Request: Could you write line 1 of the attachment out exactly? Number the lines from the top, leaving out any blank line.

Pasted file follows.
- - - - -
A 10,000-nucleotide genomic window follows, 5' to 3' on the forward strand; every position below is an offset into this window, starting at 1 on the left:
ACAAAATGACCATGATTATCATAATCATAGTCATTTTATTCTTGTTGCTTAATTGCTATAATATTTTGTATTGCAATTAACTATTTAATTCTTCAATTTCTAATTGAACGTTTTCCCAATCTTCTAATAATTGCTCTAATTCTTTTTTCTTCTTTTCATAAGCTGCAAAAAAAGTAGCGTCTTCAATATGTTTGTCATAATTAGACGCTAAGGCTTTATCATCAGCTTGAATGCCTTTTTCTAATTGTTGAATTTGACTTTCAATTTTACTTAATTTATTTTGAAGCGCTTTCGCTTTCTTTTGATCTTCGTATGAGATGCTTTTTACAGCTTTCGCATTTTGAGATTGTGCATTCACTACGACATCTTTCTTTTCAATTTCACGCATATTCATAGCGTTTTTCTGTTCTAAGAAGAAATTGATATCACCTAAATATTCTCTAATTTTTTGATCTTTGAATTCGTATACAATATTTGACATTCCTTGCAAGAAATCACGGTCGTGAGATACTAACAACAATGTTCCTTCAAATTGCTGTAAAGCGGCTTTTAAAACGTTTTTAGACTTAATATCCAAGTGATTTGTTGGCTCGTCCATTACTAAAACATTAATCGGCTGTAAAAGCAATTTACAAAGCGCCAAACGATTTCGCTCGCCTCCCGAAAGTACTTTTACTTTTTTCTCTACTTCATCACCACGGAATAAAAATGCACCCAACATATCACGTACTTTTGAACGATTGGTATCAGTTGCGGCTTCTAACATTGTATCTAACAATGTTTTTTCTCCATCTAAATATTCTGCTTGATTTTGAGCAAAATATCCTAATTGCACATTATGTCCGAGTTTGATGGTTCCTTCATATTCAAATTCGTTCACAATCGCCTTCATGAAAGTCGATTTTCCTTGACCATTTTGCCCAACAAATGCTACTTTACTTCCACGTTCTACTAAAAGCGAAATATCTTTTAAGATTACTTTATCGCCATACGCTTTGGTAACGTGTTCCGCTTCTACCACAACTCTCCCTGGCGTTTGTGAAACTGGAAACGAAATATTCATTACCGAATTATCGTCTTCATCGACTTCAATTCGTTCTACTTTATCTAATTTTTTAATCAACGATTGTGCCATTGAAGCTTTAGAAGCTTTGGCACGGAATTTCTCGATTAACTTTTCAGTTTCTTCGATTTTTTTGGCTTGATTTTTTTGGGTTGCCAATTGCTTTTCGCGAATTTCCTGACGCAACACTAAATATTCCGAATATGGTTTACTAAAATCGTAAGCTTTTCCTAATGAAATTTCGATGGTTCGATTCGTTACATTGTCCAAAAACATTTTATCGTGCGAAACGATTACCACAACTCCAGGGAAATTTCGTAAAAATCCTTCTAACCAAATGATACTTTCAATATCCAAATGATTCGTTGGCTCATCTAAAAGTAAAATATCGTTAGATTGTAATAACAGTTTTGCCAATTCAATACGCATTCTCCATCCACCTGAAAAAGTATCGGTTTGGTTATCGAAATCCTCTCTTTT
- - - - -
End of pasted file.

A 10,000-nucleotide genomic window follows, 5' to 3' on the forward strand; every position below is an offset into this window, starting at 1 on the left: